Brisbane biosecurity officials battle banana disease threat
People are being encouraged to familiarise themselves with what items are allowed in Australia, after a passenger at Brisbane Airport almost brought live plants that were potentially carrying a devastating banana disease into the country.
Head of Biosecurity Lyn O’Connell said the intercepted plants showed symptoms of Fusarium wilt, also known as Panama disease.
Panama disease infects the roots of banana plants and then chokes the plant’s water supply, eventually killing it. The fungus survives in the soil for decades and prevents the growth of new banana plants. The most damaging strain is Tropical Race 4 because it is incurable and can attack nearly all known banana varieties.
“A passenger arrived at Brisbane Airport with empty water bottles containing two banana corms that showed fungal growth and had roots and soil attached.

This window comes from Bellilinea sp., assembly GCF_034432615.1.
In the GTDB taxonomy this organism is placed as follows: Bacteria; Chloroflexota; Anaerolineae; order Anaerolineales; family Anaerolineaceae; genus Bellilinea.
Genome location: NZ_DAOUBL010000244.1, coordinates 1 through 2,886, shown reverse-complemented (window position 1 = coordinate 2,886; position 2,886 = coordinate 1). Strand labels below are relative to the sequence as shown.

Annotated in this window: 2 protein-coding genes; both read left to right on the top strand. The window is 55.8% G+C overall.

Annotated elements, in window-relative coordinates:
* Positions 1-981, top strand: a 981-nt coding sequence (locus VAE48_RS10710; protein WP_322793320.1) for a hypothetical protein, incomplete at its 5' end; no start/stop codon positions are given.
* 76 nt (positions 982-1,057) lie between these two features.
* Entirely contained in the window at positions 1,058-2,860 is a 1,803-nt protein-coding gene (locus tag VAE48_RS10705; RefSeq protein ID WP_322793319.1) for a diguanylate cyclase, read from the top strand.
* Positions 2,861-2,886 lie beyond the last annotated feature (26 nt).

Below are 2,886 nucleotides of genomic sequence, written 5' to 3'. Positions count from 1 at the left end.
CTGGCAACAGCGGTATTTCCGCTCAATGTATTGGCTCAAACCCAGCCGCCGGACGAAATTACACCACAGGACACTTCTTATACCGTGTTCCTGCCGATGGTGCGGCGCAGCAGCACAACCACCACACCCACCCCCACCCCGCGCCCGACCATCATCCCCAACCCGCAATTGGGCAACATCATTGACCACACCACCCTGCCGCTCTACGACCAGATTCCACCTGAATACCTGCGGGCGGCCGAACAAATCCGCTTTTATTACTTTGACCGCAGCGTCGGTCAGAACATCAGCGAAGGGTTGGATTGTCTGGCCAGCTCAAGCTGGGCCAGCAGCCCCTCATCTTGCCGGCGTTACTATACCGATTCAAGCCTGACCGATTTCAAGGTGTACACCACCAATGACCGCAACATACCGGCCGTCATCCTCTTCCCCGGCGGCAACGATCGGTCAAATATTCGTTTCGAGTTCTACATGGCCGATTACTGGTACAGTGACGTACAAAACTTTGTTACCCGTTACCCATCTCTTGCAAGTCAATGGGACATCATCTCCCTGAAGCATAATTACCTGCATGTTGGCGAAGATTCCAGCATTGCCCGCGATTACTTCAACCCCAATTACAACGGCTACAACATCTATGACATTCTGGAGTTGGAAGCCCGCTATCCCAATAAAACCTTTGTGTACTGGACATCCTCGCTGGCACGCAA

“The passenger did the right thing and declared the plants on their incoming passenger card, but they never should have brought them here in the first place.
“The plants were sent to our pathology team who identified a fungal disease known as Fusarium, but they also identified the potential for Panama disease,” O’Connell said.
In this case, the plants were destroyed, but O’Connell said the disease has the potential to seriously damage Australia’s banana industry if it spreads beyond its current restricted distribution.
National Science Week 2020, to be held from 15–23 August, will feature a range of events on...
Austech and the inaugural Australian Manufacturing Week have been postponed until 2022.
Organic dairy farmer Jane Campbell has been appointed as the interim director of the Australian...